Top 10 Tips for Using TwitterAs far as I am concerned, Twitter is a must have for business; whether you are using Twitter to promote your business or to establish your expertise, it is a crucial piece of the puzzle to getting recognized and building relationships. But with all the clutter in the Twitterverse, it’s important not to ignore the etiquette of Twitter, otherwise you might find that you are not getting the most of this popular social networking platform.

Top 10 Twitter Etiquette Tips for Business

1. Listen to Your Mother and Mind Your Manners

This is just good common sense. As someone who is a marketing professional first, I always like to say, “New Tools Old Rules.” If someone mentions you or retweets you, if at all possible thank them. Not only do People like to be recognized for their efforts, but this is a valuable action, so not thanking them would be rude. This is also a great way to begin building a relationship on Twitter. This small gesture may open the lines of communication between you and a potential customer or business partner. Show your appreciation and people will be more likely to re-tweet your offerings again and again. Even better, return the favor and retweet one of their posts.

2. Use #Hashtags Appropriately

I personally love hashtags. They are a great way to encourage participation not to mention help others track and find information. Having said that, it is important not to overuse them. While I like the long hashtag as much as the next person, using it too often or putting a hashtag in front of every word of your post will do nothing more than annoy your followers.

3. Resist the Urge to Tweet Too Much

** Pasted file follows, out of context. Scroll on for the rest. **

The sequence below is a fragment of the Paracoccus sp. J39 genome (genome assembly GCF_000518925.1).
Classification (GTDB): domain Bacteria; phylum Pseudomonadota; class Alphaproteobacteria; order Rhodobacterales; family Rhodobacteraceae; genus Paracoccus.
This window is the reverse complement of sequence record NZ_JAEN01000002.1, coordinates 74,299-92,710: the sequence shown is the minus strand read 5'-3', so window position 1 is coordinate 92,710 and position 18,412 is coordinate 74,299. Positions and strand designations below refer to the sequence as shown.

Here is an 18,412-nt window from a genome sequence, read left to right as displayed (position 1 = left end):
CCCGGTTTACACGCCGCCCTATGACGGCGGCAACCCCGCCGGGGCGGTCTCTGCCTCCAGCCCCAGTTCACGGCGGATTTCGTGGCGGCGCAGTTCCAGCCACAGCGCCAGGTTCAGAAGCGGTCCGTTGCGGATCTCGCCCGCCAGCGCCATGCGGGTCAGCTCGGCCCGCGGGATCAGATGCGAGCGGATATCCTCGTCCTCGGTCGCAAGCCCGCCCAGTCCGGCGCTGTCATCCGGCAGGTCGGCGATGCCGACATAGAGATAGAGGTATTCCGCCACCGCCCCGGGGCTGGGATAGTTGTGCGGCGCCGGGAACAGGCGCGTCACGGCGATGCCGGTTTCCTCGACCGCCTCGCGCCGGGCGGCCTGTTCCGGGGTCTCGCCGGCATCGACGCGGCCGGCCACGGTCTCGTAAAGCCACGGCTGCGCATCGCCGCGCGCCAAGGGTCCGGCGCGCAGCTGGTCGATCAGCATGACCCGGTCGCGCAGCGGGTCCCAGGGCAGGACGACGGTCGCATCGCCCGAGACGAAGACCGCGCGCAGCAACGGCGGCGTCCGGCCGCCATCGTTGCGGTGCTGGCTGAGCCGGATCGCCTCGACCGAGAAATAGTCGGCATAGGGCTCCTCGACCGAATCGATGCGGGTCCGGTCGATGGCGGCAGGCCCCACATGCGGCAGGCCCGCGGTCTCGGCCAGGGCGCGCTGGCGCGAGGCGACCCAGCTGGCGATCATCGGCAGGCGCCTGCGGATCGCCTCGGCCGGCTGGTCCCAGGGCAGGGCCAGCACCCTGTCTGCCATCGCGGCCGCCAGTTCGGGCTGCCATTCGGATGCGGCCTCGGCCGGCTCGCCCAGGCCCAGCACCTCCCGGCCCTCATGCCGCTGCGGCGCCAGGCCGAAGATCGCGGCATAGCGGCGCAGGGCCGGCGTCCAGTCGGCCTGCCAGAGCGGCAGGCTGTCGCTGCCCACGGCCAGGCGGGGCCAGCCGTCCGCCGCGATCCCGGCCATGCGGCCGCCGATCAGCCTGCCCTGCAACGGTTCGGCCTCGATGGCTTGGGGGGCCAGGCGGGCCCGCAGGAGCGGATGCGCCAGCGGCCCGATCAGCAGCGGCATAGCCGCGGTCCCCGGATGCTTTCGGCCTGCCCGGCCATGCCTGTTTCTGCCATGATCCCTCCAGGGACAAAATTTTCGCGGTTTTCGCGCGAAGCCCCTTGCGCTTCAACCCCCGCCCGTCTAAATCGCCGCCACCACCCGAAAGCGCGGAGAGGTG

Time and time again, research has shown that there is a fine line between just enough sharing and too much. Oftentimes businesses that are new to Twitter don’t yet understand this principle. Don’t fill your followers’ feeds with spammy Tweets. The best way to engage your audience is to post relevant, interesting, useful, and original content. Before you post, ask yourself: “Would I care about this if I were a follower?”

Tip: If you have a lot of ideas, use a program like Hootsuite to schedule your tweets so that they can be spaced out.

4. Warn Followers if You’re Going to Tweet a Lot

If you want to live-tweet an event at your business or charity gathering, you will need to tweet a lot!. While it’s a good idea, you may lose followers who feel assaulted by a barrage of tweets. A little fair warning will be much appreciated, and your followers will likely give you a pass for the day.

Tip: Tell them to check out Twalala or Twittblocker.

5. Watch What You Tweet

There have been some famous and embarrassing blunders on social media that have gotten both individuals and even entire companies in a lot of trouble. Don’t ever use your brand’s Twitter account to discuss controversial topics, send inappropriate photos, or use explicit language. If you’re on a personal account, the sky’s the limit and you can debate anything you like. However, in a business setting, unless it directly pertains to your product or service, it may be best to leave certain incendiary subjects like religion and politics alone.